Action: Bend one knee up towards your chest and grasp your knee with both hands. Slowly increase this stretch as comfort allows. Hold for 20 to 30 seconds with controlled deep breaths.
Repeat three times, alternating legs.
Sciatic mobilising stretch
Mobilises the sciatic nerve and hamstrings
Start position: Lie on your back. Place a small, flat cushion or book under your head. Bend your knees and keep your feet straight and hip-width apart. Keep your upper body relaxed and your chin gently tucked in.
Action: Bend one knee up towards your chest and grasp your hamstring with both hands. Slowly straighten the knee while bringing your foot towards you. Hold for 20 to 30 seconds, taking deep breaths. Bend the knee and return to the starting position.
Repeat two or three times, alternating legs.
Stretches and mobilises the spine backwards
Start position: Lie on your stomach and prop yourself on your elbows, lengthening your spine. Keep your shoulders back and neck long.
Action: Keeping your neck long, arch your back up by pushing down on your hands. You should feel a gentle stretch in the stomach muscles as you arch up. Breathe and hold for 5 to 10 seconds. Return to the starting position.
Repeat 8 to 10 times.
Stretches and lengthens the hamstring muscles
Start position: Stand upright and raise one leg on to a stable object, such as a step. Keep that leg straight and your toes pointing straight up.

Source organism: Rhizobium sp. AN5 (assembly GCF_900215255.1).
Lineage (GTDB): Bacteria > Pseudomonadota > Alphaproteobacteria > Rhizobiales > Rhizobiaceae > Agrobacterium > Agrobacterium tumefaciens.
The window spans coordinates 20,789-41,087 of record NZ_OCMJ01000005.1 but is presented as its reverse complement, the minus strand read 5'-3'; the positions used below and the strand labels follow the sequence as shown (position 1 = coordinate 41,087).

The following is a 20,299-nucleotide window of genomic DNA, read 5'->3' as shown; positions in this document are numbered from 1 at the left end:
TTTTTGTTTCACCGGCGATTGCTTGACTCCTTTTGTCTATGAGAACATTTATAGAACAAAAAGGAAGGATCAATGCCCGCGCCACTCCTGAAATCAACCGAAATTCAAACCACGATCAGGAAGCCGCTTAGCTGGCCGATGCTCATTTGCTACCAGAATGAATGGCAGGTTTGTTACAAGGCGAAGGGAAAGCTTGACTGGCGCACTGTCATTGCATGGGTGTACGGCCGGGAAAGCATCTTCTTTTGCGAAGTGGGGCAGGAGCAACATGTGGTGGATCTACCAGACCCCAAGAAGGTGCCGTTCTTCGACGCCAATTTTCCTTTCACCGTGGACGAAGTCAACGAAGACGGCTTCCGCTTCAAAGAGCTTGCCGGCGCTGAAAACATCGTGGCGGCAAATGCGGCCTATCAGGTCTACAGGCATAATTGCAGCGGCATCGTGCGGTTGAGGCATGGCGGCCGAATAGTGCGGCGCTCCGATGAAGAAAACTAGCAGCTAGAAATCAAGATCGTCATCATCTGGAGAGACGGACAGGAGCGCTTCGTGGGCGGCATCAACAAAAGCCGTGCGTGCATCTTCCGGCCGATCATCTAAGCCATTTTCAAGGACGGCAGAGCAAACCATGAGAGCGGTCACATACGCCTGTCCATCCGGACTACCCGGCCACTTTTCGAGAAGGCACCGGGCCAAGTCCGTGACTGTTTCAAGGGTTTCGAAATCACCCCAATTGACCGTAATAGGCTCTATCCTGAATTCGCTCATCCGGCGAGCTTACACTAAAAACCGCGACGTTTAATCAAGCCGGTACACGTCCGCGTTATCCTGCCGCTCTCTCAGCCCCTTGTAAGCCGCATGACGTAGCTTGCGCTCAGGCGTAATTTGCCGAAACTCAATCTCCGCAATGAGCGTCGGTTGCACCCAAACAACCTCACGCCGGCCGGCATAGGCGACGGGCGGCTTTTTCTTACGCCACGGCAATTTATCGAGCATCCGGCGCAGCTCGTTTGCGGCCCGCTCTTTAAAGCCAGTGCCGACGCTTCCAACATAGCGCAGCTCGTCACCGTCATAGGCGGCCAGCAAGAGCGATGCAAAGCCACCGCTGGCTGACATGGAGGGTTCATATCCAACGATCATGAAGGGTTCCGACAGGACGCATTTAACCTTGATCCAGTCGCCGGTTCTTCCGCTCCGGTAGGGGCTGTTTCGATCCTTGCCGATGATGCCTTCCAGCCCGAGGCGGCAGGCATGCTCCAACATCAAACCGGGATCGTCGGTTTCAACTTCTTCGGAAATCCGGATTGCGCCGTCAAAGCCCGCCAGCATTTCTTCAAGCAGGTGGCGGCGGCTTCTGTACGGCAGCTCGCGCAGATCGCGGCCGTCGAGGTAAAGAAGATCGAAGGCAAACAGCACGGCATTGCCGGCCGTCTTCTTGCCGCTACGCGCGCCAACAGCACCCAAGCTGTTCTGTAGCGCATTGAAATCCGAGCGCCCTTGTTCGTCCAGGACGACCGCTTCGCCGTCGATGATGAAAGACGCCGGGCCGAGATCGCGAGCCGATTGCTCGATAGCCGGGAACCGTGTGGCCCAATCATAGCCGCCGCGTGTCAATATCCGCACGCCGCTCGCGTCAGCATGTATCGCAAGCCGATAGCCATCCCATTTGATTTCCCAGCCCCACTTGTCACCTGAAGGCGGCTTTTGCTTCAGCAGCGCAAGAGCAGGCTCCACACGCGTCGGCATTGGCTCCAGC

Action: Lean forward while keeping your back straight. Hold for 20 to 30 seconds while taking deep breaths.
Repeat two to three times with each leg.
Stretches and lengthens the piriformis muscle
Start position: Lie on your back. Place a small, flat cushion or book under your head. Bend your left leg and rest your right foot on your left thigh.
Action: Grasp your left thigh and pull it towards you. Keep your tailbone on the floor throughout and your hips straight. You should feel the stretch in the right buttock. Hold for 20 to 30 seconds while taking deep breaths.
Repeat two to three times.
For more advice and a free consultation drop me a line or call me on 07725 334604.
So what have abs got to do with shoulders I hear you ask..? I've been trying out a new method of shoulder injury rehabilitation that involves more ab work (no, not crunches and sit-ups) and hanging around than you might expect. It might be worth reading on as there are many people (maybe you) who don't have good range of movement in the shoulder and are at risk of injury..the key is to work on posture and movement rather than stopping moving (which is tempting).